Can Food Journaling Really Help You Lose Weight?

food-journaling

Q: Can food journaling really help me lose weight? I despise it and never seem to stick with it.

A: You know I hate to be the bearer of bad news. Of any kind. But, this bad news (for all of you despisers out there) isn’t too bad. You may even turn into food journaling lovers by the end of this blog.

Food journaling can be your weight loss secret weapon for a whole lotta reasons, and it’s been around since, well, forever, for good reason: it works.

So just like you may not love flossing routinely, you do it because it’s good for you and you want a pretty smile too.

Need more specific reasons than that to break out a new food diary? Here ya go.

3 Reasons Why Food Journaling Can Help You Lose Weight

Accountability.Whether it’s a drill sergeant friend, your nutritionist or simply your sturdy Ticonderoga pencil keeping tabs on what goes in your mouth, accountability works.

Food journaling is definitely one way to be accountable either to yourself or to whoever is reading them.

One study showed that keeping a food journal doubled a person’s weight loss. It found that the best predictors of weight loss were 1) how frequently food diaries were kept and 2) how many support sessions the participants attended.

Those who kept daily food records lost twice as much weight as those who kept no records at all.

Another study showed that the more food journals people kept, the more weight people lost.

So basically those that maintained focus, diligence, and consistency with journaling were rewarded with fitting into smaller pants.

Also, if you’re working with a dietitian or health coach, you’ll get a lot more out of that partnership if you’re sharing all your food deets. The good, the bad and the in between. Putting it all out there will help your nutrition guru help you.

Food journaling can be kinda like getting a new gym membership and a fresh pair of kicks…you’re all excited to use them for the first few weeks, but when the novelty wears off, often so does your motivation and consistency.

You gotta find a way to get comfy in your new kicks, even after they’re not new anymore, and realize that the more they get broken in, the better you might look in your LuLus.

Honesty. Always a good thing, right? Food journaling keeps you honest – even if it’s just with yourself.

When I ask clients about a typical a day of eating, I often get this for an answer:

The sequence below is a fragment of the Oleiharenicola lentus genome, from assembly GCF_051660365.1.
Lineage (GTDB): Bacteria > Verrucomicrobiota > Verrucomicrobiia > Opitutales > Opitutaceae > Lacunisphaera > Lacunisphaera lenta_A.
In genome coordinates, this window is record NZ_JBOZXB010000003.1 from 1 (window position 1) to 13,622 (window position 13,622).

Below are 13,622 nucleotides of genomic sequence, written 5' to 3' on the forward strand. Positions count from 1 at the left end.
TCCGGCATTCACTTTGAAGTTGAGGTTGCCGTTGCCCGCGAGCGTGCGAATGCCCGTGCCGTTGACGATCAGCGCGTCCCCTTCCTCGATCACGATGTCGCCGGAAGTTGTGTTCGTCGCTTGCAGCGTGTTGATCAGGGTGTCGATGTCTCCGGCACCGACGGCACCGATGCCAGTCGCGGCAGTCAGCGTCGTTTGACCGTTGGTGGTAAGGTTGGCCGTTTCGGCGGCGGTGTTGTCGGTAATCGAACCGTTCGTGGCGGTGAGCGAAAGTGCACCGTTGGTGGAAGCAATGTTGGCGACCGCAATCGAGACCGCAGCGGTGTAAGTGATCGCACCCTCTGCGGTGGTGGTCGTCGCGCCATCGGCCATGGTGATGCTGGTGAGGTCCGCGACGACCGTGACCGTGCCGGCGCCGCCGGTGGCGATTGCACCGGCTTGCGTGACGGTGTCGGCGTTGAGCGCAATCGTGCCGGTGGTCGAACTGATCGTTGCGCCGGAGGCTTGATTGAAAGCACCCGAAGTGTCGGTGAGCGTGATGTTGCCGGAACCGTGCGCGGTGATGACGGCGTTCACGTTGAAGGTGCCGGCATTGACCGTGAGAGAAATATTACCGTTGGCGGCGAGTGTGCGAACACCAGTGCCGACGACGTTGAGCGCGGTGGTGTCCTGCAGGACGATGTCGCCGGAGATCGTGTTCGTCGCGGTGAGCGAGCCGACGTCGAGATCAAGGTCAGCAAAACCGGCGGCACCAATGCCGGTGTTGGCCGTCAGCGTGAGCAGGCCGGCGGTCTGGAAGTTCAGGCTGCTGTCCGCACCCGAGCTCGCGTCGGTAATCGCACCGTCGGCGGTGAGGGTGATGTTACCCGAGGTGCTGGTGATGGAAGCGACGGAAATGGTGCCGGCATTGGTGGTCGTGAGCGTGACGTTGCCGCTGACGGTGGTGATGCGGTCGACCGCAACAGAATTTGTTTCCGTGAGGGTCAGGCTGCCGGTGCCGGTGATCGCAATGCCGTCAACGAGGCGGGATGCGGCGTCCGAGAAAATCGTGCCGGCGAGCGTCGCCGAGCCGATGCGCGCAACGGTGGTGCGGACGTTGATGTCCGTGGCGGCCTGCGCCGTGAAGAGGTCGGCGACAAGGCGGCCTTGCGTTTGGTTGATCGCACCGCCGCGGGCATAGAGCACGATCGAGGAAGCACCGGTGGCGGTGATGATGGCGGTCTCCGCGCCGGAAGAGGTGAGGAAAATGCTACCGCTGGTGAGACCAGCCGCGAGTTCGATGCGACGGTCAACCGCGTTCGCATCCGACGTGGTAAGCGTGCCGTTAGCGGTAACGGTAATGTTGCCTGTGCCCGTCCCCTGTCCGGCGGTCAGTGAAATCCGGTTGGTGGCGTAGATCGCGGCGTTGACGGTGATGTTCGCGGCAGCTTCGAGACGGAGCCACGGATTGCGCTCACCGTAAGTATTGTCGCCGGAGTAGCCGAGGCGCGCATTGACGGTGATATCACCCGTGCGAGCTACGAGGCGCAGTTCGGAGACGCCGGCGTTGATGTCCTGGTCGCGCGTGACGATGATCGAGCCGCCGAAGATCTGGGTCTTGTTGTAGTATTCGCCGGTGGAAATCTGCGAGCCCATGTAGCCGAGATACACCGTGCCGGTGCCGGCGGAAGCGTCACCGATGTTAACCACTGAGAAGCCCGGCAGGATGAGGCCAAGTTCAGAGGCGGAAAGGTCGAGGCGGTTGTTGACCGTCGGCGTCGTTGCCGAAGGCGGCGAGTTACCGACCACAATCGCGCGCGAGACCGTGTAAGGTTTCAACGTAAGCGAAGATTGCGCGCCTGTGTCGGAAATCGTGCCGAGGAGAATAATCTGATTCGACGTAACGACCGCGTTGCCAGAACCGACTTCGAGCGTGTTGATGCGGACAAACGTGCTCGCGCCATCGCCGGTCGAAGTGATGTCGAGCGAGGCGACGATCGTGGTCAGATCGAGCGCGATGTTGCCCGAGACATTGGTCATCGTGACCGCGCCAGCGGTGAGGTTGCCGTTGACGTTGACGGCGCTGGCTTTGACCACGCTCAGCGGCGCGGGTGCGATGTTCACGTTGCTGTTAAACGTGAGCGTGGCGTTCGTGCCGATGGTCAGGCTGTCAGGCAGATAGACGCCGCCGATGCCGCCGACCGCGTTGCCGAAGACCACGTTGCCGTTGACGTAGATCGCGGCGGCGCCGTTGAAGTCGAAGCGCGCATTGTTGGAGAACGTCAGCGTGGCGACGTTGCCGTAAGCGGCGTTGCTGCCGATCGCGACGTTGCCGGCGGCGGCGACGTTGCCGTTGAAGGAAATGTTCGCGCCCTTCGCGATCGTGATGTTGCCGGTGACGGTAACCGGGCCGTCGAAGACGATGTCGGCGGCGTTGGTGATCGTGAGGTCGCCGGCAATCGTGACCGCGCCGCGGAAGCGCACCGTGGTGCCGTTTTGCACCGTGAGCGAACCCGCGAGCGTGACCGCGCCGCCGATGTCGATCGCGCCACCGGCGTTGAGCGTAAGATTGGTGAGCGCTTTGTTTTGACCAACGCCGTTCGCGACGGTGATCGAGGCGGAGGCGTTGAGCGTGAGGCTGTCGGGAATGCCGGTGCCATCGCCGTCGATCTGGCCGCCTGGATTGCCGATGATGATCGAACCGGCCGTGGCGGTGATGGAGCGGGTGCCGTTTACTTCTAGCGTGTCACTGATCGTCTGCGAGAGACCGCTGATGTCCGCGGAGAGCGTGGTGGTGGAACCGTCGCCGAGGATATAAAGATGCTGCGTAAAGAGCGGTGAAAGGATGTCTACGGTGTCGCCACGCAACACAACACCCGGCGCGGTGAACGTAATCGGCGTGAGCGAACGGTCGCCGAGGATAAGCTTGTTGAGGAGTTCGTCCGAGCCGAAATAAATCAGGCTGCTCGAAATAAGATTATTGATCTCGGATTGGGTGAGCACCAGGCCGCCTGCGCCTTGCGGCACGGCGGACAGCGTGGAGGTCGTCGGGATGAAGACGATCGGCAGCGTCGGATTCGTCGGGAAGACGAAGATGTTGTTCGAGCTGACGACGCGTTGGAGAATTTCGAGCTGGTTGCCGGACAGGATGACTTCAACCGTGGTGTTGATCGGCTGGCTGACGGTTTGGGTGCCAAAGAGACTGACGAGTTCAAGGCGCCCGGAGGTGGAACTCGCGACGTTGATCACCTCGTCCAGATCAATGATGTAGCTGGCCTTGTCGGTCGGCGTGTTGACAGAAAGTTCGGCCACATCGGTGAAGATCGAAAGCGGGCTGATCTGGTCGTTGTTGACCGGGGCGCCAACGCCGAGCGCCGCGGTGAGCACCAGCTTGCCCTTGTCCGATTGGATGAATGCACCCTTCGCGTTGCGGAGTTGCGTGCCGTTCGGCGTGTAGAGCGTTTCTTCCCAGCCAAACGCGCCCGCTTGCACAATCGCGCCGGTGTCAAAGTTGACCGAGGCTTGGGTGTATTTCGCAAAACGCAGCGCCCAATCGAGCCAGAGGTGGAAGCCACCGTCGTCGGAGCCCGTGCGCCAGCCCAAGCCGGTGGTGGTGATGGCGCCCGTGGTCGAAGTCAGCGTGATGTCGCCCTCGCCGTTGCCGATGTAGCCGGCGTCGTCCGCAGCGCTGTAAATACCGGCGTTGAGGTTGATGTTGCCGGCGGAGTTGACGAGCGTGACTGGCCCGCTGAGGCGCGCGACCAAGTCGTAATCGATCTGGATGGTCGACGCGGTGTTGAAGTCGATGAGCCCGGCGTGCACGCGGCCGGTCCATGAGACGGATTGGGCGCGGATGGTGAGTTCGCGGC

I eat really well, not sure why I’m not losing. I eat a couple eggs for breakfast with a slice of whole grain toast, a kale salad, usually a few nuts for a snack and pretty balanced dinner of some kind of protein and usually a little rice or potato and a salad.”

When I have them write down every detail, and I mean every detail, it goes something like this:

Two eggs prepared with butter and a drop of cheese. Slice of toast and two bites of my son’s waffle. Kale salad with dressing and parmesan cheese (I usually skip the cheese though), croutons and chicken. Three handfuls of nuts, diet soda and three bites of my daughters chocolate chip cookie (it was her friend’s birthday)…

You get where this is going.

It’s easy to think you eat super clean but until you really hammer it out on paper, you often unintentionally don’t even realize just how much (or in some cases how little) you’re eating.

Honesty and food journaling is always the best policy. Besides, your waistline is terrible at keeping secrets.

Growth.Growth in all areas of life is always good idea. When it comes to weight loss, health, and food journaling, food journaling can be a wise sage that guides us in a new right direction.

Food journaling allows us to reflect and analyze. What worked? What didn’t work? And, finally, how can I improve what I’m eating or the behaviors and habits I’m exhausting?

There will come a day when you’ve nailed your diet and you don’t have to spend time food journaling anymore. That’s the ultimate goal, right?

But there also may come a day when you need to go back to basics and clean things up again, and food journaling is the first thing you should turn to.

It’ll be like riding a bicycle. It’ll feel familiar and easy even if it’s been a long time, and you’ll quickly remember how great it feels to have that wind in your hair…in a smaller pair of shorts.

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